While I have previously talked about writing down expectations and alignments – I would much prefer a more lean and up-to-date approach to test plan documents. Looking at what we know now, an separate test is more of a sign of missing trust between parties than a collaborative value add for the business needs.
If you have to write too much down, and debate the documents over and over – it might be organizational maturity issue, but it’s most likely a people problem and a trust issue.
To others, plans are activities – not prose.
Yet again today I had this conversation:
X: We need a test plan
Me: A Test Plan document or a plan for the test activity?
X: Is there a different thing besides an plan of the testing activity?2021 – looking like 2012
When we talk with project managers, scrum masters, delivery managers etc. they don’t know the difference. They see testing as an activity, not as some verbatim elaborations of definitions, terms and conditions.
We are making it unnecessary hard on ourselves
When you become the pointy cog in the wheel (or bottleneck in a lean vocabulary) you get all the bumps and heat. I can see how the test plan templates have evolved over the years. Written in project blood as check lists usually are. but now they are being used against the testers and test managers. We have simply been painted into a corner and have asked for everything and the kitchen sink.
It would surprise me if such a thing was in active use, so let me know in the comments. Notice, I don’t count a specification or design doc as the above. How the delivery team works is at best described in the company handbooks or in a contract.
A separate plan will not give you credit
Recently I was reading the evaluation of a two-digit million dollar tender reply. It was specifically mentioned that the customer valued it negatively that the tender reply wanted to provide both a project plan and a test plan.
Don’t position the testing work outside the delivery process and delivery timeline. Be included in the project managers elaborate GANTT chart, both for your own sake and for the others. If the delivery method (agile, waterfall) is changed – so should the test strategy and test approach.
So, what can you do?
First put the emphasis on the test strategy – map it out. The contract, strategy or company hand book will address what rarely changes: Roles, Acceptance Criteria, Defect priorities. Put it on a wiki or SharePoint site. Those places have built-in version control and audit logs, so if you have to make a PDF baseline every now and then.
The core of the test plan is really the scope (requirements of the release) and the related test coverage (tests that cover the scope). Perhaps group it into the engineered test effort and the people based effort, or other relevant groups for your context.
Draw the specific test activities to the sprint or release as a mind map – as suggested by Nishi in 4 Tips to Create a Simplified Test Plan for Your Agile Project.
Be smart about it and make exports from a relevant test case management system or peruse the one page test plan:
(One Page Test Plan by Claire Reckless, on the Ministry of Testing)
11 thoughts on “Stop Writing Overdone Test Plans”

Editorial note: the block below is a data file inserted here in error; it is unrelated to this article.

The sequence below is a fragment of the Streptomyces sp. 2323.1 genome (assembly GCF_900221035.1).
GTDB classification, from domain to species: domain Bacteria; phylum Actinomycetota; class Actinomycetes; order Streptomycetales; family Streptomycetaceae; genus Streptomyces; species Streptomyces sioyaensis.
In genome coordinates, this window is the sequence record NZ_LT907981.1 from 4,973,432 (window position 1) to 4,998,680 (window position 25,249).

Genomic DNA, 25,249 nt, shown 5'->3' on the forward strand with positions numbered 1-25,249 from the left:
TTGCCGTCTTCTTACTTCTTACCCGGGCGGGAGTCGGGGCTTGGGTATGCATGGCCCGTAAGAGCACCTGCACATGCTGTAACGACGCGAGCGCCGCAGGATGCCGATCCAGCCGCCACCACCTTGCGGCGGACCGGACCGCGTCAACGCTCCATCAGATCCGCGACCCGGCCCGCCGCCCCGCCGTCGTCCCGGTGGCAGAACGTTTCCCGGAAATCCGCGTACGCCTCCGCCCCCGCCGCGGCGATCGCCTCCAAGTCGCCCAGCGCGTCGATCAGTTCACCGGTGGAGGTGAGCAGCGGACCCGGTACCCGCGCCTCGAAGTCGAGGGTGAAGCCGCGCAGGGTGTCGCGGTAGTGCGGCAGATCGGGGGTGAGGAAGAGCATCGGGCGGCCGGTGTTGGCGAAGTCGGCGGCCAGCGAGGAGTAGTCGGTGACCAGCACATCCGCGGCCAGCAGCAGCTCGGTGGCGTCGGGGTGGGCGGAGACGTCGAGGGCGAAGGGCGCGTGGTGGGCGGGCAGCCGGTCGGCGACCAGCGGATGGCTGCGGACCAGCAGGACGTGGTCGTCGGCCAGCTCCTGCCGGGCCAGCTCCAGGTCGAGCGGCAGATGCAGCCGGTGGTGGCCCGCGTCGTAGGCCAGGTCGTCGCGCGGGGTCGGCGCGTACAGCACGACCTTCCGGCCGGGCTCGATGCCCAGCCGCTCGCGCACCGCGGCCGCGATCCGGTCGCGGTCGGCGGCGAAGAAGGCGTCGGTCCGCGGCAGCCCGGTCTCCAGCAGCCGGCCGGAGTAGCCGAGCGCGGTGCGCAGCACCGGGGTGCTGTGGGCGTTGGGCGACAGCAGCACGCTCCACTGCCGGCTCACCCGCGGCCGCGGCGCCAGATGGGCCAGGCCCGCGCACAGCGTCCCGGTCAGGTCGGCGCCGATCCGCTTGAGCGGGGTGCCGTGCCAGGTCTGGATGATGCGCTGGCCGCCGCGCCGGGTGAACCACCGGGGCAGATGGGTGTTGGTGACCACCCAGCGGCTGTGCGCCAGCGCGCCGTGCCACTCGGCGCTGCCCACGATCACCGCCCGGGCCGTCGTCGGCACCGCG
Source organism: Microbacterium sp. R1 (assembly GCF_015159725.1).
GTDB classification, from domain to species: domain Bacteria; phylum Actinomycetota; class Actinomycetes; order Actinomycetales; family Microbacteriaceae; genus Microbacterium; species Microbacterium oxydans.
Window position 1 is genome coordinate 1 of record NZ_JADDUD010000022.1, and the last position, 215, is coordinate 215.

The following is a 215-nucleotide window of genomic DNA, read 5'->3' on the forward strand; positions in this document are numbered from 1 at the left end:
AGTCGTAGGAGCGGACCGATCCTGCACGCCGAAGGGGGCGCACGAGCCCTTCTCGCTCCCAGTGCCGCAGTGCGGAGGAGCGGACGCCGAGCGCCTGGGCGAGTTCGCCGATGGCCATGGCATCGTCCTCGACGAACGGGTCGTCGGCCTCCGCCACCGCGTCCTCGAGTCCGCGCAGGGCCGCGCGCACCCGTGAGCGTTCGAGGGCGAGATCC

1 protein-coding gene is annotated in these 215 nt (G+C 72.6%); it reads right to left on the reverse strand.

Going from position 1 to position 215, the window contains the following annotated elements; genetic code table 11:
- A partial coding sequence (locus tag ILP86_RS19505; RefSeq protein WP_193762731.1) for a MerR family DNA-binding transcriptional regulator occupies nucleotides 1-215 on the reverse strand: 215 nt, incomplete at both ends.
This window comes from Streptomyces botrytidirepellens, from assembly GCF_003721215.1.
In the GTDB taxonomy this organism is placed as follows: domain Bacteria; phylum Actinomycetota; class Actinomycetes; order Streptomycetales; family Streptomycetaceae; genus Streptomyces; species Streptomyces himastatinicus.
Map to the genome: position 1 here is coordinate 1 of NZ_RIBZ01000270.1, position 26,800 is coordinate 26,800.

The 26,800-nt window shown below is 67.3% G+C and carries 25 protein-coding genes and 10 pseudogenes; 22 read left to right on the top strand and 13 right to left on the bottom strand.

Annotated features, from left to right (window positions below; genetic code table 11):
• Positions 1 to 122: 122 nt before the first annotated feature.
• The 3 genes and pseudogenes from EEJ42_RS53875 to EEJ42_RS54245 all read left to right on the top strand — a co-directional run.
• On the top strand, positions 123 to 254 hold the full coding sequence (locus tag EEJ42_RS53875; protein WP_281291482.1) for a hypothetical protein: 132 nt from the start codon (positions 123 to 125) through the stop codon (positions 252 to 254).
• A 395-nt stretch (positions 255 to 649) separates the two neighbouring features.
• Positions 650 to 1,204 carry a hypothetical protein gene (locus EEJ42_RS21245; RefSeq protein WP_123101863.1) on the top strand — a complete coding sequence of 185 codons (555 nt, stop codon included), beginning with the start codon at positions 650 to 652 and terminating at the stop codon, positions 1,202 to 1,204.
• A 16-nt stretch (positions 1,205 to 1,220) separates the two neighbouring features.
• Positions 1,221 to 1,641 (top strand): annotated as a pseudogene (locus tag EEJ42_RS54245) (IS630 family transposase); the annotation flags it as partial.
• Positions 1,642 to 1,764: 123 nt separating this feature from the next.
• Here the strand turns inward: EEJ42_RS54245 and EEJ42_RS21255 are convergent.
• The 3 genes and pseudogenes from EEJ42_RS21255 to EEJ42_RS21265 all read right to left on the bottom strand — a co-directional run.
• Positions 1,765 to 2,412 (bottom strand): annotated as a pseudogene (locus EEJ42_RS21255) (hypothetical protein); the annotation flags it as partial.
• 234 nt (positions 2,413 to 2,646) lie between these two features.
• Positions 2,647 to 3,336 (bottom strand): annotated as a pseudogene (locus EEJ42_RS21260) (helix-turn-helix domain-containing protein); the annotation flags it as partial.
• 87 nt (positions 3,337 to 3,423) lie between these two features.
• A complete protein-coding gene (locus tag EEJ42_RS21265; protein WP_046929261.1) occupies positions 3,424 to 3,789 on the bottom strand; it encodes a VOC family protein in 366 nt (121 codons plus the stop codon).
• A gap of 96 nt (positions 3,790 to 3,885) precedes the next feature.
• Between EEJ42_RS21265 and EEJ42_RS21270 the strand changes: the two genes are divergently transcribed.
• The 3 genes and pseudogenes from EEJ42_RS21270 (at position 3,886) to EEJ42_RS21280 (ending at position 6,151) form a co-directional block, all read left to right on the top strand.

In a previous job developing billing systems, I was unusual in that I gave my team a list of development priorities. I don’t remember seeing that before or since. It was a fully ordered (i.e. one thing per line, no ties) list of general qualities that we agreed cut across everything. E.g.:
3. Ease of changing the code
I did it because I thought it was helpful – if someone has to decide between approach X or Y, which one does better by our priorities?
Our customers worked in regulated industries, so correctness (or its lack) could put them out of business. Also, this was at big scale, so we had to get through work quickly.
It was the closest I’ve seen to dev-plan-written-in-prose, but it was a list of 8 or so short items and certainly not War and Peace.
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[…] Stop Writing Overdone Test Plans Written by: Jesper Ottosen […]
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[…] Stop Writing Overdone Test Plans – Jesper Ottosen – https://jlottosen.wordpress.com/2021/06/07/stop-writing-overdone-test-plans/ […]
[…] What most people delivering effectively software are using is 1) modern test automation and 2) modern test case management tools to lead and manage the test activities. And there is clear research on what 24 factors correlates to high-performing teams. It seems to me the templates have been frozen stale since 2012 – and are hindering us more than helping. […]
[…] One of the usual arguments is that it enables hard-over from person to another. While handover can be relevant to consider if the team members changes often. It seems to me just to create redundant information based on requirements and other oracles. I mean where does it it end, why should we add every project information into the test cases and into the test plan. Stop it already. […]
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[…] A year ago, I created a new test plan format – the Situational Aware Test Plan. While mind-maps and one-page test plan canvases exist, I wanted to elaborate using the evolution principles from Wardley mapping and stop writing test plan documents. […]
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[…] The old-fashioned way would be for me to prepare the document in detail and forward it formally. If you have to write too much down and debate the documents over and over – it might be an organizational maturity issue, but it’s most likely a people problem and a trust issue. […]